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(LiveLeak) Video There are bad professional tennis serves, and then there's this   (liveleak.com) divider line 78
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12202 clicks; posted to Video » on 23 Jan 2013 at 12:56 PM (1 year ago)   |  Favorite    |   share:  Share on Twitter share via Email Share on Facebook   more»



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2013-01-23 12:57:36 PM
if the red sox could have hit like that during the 2012 season ...
 
2013-01-23 01:04:39 PM
Hey, she still won.
 
2013-01-23 01:07:49 PM
All it takes for that to occur is to get a little extra on your toss and hit it with the frame of your racket. The height at which a serve is tossed and the possible variations due to wind allows for a lot of possible negative outcomes - and that's why you get two serves. The #1 tennis player in the world misses 35% of his first serves - albeit not as badly as that.

Anyway, if a tennis player has any mental toughness at all (and it's one of the sports where I know mental toughness is extremely important) they'd just shrug that off and go on to their next serve as if it didn't happen. If that had any effect on her game mentally, she's in trouble.
 
2013-01-23 01:07:50 PM
The fan must not have been paying attention to the match, and it irked her.
 
2013-01-23 01:15:27 PM
www.solarnavigator.net
Out? Whaddya mean out? How can you call that out? Are you blind?
 
2013-01-23 01:16:49 PM

Treygreen13: All it takes for that to occur is to get a little extra on your toss and hit it with the frame of your racket. The height at which a serve is tossed and the possible variations due to wind allows for a lot of possible negative outcomes - and that's why you get two serves. The #1 tennis player in the world misses 35% of his first serves - albeit not as badly as that.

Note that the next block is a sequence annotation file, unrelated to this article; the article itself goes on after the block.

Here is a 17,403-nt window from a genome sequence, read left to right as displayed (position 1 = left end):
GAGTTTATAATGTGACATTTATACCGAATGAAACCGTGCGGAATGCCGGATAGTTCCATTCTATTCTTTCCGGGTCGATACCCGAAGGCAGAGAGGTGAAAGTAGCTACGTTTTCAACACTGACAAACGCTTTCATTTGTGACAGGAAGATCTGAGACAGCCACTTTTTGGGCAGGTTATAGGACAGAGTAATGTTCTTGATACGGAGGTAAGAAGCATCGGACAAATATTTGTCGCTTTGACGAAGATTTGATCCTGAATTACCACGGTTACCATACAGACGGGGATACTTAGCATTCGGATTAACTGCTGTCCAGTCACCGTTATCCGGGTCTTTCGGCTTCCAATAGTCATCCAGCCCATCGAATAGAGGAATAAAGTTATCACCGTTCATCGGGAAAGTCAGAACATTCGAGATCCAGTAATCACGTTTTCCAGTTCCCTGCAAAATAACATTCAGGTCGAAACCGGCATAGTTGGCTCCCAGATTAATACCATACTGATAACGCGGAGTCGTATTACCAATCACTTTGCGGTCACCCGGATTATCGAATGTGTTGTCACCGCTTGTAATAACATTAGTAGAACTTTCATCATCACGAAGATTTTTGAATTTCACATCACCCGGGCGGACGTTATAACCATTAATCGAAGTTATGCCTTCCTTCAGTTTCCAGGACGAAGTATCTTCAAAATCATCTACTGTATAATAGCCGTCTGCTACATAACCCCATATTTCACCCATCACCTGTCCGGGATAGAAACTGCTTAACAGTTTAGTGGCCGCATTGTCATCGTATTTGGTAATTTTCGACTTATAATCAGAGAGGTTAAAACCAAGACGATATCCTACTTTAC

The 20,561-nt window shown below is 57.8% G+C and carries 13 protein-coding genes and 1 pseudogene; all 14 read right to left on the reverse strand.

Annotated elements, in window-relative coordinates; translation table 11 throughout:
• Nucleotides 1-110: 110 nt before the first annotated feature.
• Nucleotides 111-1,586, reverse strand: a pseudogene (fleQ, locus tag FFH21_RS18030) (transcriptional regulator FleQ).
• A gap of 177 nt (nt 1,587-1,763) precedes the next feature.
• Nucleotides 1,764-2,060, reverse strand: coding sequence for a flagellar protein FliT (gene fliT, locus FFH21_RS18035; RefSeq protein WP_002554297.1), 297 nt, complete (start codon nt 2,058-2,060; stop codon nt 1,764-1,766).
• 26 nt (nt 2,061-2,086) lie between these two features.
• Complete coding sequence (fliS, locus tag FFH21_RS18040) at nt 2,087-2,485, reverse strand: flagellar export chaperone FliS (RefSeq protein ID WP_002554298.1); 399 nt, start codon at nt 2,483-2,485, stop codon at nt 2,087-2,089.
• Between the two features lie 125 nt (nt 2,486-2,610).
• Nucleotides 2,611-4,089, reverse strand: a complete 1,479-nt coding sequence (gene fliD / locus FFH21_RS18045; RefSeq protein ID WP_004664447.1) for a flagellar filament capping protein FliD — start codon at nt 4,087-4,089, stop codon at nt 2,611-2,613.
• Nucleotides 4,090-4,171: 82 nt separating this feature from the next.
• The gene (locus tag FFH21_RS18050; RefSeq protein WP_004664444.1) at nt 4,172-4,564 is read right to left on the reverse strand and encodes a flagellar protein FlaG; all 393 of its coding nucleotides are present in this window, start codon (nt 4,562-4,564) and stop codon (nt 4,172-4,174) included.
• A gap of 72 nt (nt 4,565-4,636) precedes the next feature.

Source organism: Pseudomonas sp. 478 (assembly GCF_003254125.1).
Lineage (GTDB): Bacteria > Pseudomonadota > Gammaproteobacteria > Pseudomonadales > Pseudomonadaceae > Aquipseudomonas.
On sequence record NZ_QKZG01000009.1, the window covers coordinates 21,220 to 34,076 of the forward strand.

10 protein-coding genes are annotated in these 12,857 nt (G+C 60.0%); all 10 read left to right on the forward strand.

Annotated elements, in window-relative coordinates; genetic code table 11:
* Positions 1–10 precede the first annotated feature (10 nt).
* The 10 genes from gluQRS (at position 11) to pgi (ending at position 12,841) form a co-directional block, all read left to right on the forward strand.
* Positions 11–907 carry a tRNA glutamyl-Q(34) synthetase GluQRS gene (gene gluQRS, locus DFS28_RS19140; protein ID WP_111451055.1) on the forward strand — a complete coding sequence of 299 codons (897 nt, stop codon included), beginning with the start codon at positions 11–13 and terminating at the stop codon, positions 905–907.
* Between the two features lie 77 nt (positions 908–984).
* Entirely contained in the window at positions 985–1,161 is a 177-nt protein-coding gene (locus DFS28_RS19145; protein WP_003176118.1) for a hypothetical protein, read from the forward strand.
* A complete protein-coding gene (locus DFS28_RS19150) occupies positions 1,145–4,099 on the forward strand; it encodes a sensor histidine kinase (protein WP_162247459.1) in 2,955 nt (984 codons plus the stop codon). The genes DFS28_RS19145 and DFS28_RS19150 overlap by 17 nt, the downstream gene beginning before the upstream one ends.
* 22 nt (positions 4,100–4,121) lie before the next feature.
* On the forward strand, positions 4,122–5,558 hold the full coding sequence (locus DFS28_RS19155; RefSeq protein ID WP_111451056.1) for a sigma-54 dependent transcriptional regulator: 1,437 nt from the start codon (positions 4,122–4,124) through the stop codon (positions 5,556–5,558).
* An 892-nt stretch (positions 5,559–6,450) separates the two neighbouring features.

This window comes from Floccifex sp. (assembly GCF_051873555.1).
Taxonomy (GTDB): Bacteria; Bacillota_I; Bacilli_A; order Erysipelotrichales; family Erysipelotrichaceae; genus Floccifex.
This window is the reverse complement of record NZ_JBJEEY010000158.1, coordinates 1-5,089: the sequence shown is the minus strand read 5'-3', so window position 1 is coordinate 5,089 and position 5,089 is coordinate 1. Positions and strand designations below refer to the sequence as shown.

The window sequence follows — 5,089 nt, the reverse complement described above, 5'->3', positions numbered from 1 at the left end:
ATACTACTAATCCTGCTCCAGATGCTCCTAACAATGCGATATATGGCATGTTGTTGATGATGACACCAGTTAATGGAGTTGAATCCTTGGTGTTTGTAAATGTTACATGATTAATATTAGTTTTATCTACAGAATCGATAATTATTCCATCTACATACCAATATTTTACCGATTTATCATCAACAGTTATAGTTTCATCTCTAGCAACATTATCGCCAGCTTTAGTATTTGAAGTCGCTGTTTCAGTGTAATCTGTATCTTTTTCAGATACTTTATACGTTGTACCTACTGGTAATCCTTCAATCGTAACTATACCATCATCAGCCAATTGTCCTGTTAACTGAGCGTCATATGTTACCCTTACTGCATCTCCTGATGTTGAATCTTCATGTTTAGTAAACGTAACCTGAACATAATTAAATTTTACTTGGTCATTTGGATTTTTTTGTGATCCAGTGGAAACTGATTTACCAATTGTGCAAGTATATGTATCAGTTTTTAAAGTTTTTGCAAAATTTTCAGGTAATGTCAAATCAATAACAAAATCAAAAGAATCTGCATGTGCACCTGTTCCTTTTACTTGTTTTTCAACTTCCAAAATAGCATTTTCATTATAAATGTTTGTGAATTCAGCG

Anyway, if a tennis player has any mental toughness at all (and it's one of the sports where I know mental toughness is extremely important) they'd just shrug that off and go on to their next serve as if it didn't happen. If that had any effect on her game mentally, she's in trouble.


at first i thought that maybe she broke a string. but, then watching the serve in slow motion, i think she might have lost it in the sun and misjudged it.

either way, someone else said she won, so she must have had the toughness to get through it
 
2013-01-23 01:29:25 PM
Interviewer - "What happened there"
Player - "I wanted to maintain communication with the fans."

Nice.
 
2013-01-23 01:39:18 PM

pute kisses like a man: either way, someone else said she won, so she must have had the toughness to get through it


It would be hard to imagine a pro not being able to muscle through framing a ball.

Anyway, look at how high she tosses it. I wish I was able to reliably toss that high. Of course, that's why I don't play now - I was never that good.
 
2013-01-23 01:47:22 PM

Treygreen13: pute kisses like a man: either way, someone else said she won, so she must have had the toughness to get through it

It would be hard to imagine a pro not being able to muscle through framing a ball.

Anyway, look at how high she tosses it. I wish I was able to reliably toss that high. Of course, that's why I don't play now - I was never that good.


Does tossing it high give you an advantage?

/Serious question
//Haven't played tennis since I was like 13
 
2013-01-23 01:59:40 PM
Doesn't matter how good you are, even the pros hit some REALLY atrocious shots.

Same with golf.
 
2013-01-23 02:01:21 PM

downstairs: Treygreen13: pute kisses like a man: either way, someone else said she won, so she must have had the toughness to get through it

It would be hard to imagine a pro not being able to muscle through framing a ball.

Anyway, look at how high she tosses it. I wish I was able to reliably toss that high. Of course, that's why I don't play now - I was never that good.

Does tossing it high give you an advantage?

/Serious question
//Haven't played tennis since I was like 13